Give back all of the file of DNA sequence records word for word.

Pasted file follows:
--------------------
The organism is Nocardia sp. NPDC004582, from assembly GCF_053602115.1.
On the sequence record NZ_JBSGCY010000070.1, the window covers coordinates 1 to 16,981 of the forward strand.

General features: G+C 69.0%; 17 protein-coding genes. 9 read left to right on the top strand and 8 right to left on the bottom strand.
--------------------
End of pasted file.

The organism is Nocardia sp. NPDC004582, from assembly GCF_053602115.1.
On the sequence record NZ_JBSGCY010000070.1, the window covers coordinates 1 to 16,981 of the forward strand.

General features: G+C 69.0%; 17 protein-coding genes. 9 read left to right on the top strand and 8 right to left on the bottom strand.